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Japan Grants ‘Self-Regulation’ Status to Cryptocurrency Industry After Crackdown on Privacy Coin

Japan has become famous for its technology over the few decades; in the form of Sony Electronics, beloved Honda Civic, etc. While the nation is not a start up hub like Silicon Valley (yet), crypto currencies are a whole different ball game for the country. Though Japan isn’t leading in terms of blockchain innovation like Zug, Singapore or Malta, it is at the forefront of adopting existing cryptocurrencies for daily activities. The nation’s largest electronics retailer ‘Mogul’ accepts bitcoin. Japanese internet service giant ‘GMO’ also pays a part of salary to its employees in Bitcoin. Now, the country’s primary financial regulatory body, Financial Services Agency (FSA), has approved the Japan Virtual Currency Exchange Association (JVCEA).

JVCEA consisting of (all) 16 licensed domestic cryptocurrency exchanges is to become a ‘certified fund settlement business association’. This will allow the industry bodies with means to create and execute guidelines for domestic exchanges. This, as per FSA’s reasoning most likely, will allow for better curbing potential anti-money laundering and terrorism financing. This will also provide safeguard to retail and customer assets. This regulatory development is complemented by FSA’s previous ban on services by crypto exchanges of privacy coins like Monero, Zcash, Dash and Augur. Executed together, these laws curtail transactions facilitating nefarious deeds. Lastly, these approvals will also boost confidence in the crypto industry, particularly now with bearish market sentiments and in the light of recent Japanese crypto exchange hacks.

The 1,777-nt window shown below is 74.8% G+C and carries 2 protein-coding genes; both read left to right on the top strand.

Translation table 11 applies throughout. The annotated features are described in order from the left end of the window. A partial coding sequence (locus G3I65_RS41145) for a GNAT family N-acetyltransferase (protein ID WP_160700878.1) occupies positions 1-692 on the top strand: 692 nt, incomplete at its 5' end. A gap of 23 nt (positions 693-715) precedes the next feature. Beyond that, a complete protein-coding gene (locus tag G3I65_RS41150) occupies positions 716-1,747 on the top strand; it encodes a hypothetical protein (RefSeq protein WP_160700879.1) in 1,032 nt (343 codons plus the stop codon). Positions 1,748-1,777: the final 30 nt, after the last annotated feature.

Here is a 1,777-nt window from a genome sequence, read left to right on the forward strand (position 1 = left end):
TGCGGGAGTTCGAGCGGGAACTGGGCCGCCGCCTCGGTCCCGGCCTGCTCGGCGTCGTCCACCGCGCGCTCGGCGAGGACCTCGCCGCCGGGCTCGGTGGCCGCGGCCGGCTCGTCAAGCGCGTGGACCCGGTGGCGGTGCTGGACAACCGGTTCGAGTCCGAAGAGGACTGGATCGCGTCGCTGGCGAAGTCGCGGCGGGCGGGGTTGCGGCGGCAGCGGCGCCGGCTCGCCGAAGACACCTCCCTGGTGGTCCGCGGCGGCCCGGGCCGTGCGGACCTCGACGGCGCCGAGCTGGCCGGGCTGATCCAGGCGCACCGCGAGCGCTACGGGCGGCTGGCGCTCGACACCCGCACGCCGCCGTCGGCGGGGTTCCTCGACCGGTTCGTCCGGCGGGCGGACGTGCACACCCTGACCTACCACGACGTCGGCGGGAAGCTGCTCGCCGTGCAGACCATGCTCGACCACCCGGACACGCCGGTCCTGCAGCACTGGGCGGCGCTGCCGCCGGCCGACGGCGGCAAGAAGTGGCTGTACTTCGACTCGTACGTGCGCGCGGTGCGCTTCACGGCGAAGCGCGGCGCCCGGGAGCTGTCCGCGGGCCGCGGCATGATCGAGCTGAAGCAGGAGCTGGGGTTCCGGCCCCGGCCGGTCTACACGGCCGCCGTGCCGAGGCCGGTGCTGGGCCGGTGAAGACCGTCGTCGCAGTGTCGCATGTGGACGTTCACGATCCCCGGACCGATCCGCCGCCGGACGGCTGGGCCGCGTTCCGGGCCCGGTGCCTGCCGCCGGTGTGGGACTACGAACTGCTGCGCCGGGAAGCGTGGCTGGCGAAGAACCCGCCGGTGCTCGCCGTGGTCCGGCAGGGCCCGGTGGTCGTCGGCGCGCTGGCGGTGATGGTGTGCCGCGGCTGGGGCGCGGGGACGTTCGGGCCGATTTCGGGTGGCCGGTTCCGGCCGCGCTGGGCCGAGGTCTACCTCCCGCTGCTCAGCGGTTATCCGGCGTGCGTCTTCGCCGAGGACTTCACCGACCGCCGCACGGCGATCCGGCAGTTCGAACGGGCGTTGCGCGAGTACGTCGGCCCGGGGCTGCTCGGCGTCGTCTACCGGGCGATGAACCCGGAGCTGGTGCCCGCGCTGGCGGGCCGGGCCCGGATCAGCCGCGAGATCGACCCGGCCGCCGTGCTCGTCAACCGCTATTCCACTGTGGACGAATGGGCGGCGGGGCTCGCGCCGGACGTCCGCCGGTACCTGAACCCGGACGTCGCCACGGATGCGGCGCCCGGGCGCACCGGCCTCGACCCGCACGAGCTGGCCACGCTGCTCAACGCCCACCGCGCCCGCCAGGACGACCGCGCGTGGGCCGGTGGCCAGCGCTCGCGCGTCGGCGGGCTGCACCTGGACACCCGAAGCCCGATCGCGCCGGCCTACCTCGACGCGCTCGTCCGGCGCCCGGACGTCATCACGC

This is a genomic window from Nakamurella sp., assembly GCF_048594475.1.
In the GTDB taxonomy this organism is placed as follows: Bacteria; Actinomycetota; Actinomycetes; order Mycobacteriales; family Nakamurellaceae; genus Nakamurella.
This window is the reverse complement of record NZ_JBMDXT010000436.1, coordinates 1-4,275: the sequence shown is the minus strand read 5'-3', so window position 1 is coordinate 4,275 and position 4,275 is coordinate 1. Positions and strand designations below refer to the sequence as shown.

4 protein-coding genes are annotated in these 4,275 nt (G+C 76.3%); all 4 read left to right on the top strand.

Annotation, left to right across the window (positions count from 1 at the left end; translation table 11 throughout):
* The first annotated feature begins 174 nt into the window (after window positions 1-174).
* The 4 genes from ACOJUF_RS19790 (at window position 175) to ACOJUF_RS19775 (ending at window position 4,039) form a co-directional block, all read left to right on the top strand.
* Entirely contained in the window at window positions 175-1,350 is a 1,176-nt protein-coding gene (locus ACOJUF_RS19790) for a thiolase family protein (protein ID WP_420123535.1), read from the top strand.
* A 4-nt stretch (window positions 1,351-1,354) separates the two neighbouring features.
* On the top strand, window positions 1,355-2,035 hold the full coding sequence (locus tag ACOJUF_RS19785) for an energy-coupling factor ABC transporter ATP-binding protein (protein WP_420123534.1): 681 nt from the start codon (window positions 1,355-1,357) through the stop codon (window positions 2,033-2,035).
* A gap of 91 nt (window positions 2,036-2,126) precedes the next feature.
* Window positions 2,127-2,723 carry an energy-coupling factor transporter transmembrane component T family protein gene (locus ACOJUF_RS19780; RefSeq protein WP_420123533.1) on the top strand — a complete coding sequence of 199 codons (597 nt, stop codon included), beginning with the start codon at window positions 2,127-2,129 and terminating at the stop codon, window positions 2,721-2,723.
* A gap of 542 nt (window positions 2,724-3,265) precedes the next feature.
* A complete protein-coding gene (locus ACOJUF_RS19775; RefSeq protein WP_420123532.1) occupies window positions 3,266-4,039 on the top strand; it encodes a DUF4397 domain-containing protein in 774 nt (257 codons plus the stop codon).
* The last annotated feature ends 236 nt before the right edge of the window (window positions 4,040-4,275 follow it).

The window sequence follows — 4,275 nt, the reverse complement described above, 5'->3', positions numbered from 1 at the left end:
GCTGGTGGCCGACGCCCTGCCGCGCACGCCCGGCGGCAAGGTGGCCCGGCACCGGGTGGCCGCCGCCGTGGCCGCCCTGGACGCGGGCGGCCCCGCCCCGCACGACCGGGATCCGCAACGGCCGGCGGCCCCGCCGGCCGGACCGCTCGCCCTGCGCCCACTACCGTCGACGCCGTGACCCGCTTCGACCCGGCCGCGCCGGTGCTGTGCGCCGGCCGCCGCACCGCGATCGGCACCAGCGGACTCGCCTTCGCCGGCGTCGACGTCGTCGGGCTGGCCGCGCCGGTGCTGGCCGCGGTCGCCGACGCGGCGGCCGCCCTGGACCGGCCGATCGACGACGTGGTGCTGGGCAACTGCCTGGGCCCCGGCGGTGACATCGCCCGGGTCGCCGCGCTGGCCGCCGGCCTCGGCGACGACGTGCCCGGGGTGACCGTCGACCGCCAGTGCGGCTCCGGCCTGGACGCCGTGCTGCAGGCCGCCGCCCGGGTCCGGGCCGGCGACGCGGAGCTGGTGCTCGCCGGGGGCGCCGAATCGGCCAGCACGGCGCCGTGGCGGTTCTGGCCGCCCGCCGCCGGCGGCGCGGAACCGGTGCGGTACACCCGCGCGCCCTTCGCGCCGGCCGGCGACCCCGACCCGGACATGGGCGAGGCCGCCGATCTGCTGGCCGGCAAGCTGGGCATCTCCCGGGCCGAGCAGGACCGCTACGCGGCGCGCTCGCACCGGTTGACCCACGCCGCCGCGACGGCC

The official report reads:

“With the acquisition of the accreditation, we [FSA] will continue to make further efforts to create an industry that you can trust from everyone who uses virtual currency with members [exchanges].”

The nation of the rising Sun, Japan is leading the world into adoption and daily use of cryptocurrencies. Stay tuned and don’t miss the future. The Future is Now!

 

Comments
2018-11-07 23:07:51 / Miguel Francis-Santiago
"The JFSA has really struggled to regulate the exchanges, as proven by the hacks of MTGOX, CoinCheck and recently ZAIF. So in a sense this SRO is capitulation, and a way for the regulators to cover their own asses. That way if there are failures, they can blame the SRO and not themselves. This is really a symptom of a failure of the regulatory regime in Japan. The failure is both in regulatory processes but most significantly in the reliance of Japan's institutional investors on the liquidity provided by centralized exchanges. This addiction has led to the downfall of that once prosperous crypto economy." --- Miko Matsumura
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